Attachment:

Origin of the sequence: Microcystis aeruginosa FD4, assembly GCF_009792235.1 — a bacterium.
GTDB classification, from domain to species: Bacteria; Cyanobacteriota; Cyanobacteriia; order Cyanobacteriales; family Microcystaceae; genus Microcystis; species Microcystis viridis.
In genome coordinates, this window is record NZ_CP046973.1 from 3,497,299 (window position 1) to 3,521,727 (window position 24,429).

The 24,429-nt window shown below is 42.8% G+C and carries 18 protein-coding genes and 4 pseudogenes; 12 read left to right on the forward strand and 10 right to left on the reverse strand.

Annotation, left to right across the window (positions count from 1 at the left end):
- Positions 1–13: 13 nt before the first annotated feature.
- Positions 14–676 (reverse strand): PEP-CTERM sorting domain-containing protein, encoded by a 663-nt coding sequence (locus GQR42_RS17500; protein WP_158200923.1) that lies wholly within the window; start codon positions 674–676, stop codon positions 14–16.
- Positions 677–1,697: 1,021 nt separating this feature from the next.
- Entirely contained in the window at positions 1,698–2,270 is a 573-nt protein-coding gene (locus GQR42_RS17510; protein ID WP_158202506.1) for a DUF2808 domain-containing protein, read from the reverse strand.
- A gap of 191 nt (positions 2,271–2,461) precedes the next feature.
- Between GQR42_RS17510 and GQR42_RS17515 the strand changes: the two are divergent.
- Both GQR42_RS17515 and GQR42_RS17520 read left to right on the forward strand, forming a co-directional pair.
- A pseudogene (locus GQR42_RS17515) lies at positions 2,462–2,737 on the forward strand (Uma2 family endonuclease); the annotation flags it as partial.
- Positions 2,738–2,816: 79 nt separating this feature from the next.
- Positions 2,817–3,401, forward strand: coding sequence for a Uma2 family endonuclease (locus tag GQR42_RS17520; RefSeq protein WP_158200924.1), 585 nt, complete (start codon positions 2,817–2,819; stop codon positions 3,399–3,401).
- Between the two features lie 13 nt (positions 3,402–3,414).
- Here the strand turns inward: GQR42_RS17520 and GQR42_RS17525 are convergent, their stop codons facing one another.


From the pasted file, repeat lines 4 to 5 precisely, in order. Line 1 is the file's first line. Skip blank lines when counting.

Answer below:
The 24,429-nt window shown below is 42.8% G+C and carries 18 protein-coding genes and 4 pseudogenes; 12 read left to right on the forward strand and 10 right to left on the reverse strand.

Annotation, left to right across the window (positions count from 1 at the left end):